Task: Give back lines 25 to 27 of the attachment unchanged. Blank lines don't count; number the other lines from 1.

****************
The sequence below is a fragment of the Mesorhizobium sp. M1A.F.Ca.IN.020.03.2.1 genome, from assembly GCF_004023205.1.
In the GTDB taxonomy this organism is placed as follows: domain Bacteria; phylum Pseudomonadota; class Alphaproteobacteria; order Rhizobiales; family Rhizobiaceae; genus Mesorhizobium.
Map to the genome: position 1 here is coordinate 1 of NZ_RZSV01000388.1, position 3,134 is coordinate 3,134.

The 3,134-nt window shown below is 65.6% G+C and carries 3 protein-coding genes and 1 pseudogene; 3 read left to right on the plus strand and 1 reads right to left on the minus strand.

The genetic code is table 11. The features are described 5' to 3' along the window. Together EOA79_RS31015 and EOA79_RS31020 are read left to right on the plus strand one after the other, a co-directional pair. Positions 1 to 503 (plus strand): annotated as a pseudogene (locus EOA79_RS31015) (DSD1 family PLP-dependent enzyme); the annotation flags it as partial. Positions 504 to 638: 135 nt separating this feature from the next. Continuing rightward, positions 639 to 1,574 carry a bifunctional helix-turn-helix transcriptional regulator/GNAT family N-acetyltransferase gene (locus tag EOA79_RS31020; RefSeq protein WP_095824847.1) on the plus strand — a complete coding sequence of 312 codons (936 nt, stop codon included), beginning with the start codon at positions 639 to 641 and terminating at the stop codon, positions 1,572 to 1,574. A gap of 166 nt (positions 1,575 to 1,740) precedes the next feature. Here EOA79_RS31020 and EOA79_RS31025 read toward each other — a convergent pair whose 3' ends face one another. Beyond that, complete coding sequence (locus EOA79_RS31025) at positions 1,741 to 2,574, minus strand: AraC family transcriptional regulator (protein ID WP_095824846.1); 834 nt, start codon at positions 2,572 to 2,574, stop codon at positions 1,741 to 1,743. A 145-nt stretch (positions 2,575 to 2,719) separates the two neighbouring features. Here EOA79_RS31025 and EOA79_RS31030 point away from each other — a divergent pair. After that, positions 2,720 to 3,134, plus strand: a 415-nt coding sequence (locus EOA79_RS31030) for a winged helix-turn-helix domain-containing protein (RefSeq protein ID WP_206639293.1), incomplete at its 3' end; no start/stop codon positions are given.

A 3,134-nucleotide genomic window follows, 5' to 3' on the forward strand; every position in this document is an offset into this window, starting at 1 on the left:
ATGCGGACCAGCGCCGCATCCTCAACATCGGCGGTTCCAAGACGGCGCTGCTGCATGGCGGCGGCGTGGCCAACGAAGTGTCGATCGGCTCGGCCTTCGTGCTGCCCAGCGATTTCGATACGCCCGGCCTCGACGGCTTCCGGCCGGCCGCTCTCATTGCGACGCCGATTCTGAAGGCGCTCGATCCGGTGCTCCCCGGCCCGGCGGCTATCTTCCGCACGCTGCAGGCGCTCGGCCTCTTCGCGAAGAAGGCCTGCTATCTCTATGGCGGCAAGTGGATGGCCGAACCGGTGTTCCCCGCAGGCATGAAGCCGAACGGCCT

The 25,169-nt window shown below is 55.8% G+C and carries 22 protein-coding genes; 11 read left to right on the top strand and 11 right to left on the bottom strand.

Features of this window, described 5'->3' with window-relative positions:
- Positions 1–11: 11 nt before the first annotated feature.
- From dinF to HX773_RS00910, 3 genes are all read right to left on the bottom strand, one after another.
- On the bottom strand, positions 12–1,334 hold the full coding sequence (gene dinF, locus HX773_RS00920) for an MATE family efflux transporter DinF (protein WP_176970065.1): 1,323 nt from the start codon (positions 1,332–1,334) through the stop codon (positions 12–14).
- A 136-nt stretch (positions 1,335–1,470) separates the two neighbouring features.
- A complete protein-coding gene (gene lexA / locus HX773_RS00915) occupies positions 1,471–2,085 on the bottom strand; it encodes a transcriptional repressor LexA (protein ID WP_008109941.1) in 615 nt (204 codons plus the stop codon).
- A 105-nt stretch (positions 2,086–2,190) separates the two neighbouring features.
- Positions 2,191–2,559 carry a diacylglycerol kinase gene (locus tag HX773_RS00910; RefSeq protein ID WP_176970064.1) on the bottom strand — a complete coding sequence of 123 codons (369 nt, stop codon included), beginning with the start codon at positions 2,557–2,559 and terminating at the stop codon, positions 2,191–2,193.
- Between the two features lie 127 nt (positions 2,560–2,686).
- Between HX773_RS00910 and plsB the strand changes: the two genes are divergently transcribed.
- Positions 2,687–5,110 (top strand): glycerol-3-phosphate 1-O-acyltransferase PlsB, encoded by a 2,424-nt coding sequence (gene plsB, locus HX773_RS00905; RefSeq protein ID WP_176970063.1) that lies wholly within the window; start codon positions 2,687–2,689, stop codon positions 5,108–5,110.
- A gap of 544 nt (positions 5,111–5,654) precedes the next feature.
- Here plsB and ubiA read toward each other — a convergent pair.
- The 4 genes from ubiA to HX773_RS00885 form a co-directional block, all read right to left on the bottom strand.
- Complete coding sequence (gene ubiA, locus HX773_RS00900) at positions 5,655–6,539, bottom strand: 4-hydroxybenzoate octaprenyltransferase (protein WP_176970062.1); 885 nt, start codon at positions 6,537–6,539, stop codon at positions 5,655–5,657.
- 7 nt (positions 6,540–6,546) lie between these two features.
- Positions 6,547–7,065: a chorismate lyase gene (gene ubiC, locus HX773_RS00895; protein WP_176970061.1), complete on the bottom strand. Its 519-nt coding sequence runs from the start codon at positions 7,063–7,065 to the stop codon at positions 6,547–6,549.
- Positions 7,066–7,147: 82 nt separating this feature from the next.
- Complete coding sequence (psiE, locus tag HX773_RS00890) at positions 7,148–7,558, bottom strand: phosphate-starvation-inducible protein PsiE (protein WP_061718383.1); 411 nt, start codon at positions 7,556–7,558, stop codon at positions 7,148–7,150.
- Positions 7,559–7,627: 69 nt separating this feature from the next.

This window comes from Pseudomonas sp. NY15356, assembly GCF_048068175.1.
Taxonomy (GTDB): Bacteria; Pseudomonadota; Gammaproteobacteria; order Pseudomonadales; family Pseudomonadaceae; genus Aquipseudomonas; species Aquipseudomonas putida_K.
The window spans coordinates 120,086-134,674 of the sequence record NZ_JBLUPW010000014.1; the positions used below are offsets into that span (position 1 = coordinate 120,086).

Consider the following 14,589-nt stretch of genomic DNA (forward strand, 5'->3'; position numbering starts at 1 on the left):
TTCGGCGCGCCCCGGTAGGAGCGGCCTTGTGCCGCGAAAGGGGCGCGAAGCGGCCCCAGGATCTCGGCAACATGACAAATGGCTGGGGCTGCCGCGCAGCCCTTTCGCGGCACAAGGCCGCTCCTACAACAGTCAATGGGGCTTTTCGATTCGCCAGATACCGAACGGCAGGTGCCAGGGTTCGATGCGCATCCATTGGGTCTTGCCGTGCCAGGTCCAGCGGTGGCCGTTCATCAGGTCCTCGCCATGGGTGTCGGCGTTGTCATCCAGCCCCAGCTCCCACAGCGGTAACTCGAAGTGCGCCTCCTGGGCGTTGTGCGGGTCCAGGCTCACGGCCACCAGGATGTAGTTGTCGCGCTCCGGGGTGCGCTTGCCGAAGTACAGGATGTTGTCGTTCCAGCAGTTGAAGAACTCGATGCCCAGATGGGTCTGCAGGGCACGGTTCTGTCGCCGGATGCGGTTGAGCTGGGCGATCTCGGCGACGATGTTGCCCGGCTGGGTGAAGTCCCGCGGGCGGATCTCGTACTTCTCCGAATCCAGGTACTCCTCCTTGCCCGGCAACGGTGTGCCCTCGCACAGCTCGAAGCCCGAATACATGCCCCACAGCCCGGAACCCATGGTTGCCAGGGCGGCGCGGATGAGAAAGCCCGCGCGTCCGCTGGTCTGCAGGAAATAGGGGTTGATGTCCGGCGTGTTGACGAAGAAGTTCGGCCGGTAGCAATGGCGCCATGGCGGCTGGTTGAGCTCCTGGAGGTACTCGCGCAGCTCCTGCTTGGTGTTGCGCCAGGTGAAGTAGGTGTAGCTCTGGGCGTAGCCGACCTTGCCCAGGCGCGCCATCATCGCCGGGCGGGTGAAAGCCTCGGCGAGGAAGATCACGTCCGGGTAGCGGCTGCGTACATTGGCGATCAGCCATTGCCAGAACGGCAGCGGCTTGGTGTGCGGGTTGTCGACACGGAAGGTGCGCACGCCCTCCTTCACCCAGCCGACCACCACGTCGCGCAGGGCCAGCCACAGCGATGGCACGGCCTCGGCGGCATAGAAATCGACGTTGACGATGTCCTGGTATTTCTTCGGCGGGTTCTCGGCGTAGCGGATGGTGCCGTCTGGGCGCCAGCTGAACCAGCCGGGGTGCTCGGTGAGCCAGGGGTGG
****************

- Positions 6,547–7,065: a chorismate lyase gene (gene ubiC, locus HX773_RS00895; protein WP_176970061.1), complete on the bottom strand. Its 519-nt coding sequence runs from the start codon at positions 7,063–7,065 to the stop codon at positions 6,547–6,549.
- Positions 7,066–7,147: 82 nt separating this feature from the next.
- Complete coding sequence (psiE, locus tag HX773_RS00890) at positions 7,148–7,558, bottom strand: phosphate-starvation-inducible protein PsiE (protein WP_061718383.1); 411 nt, start codon at positions 7,556–7,558, stop codon at positions 7,148–7,150.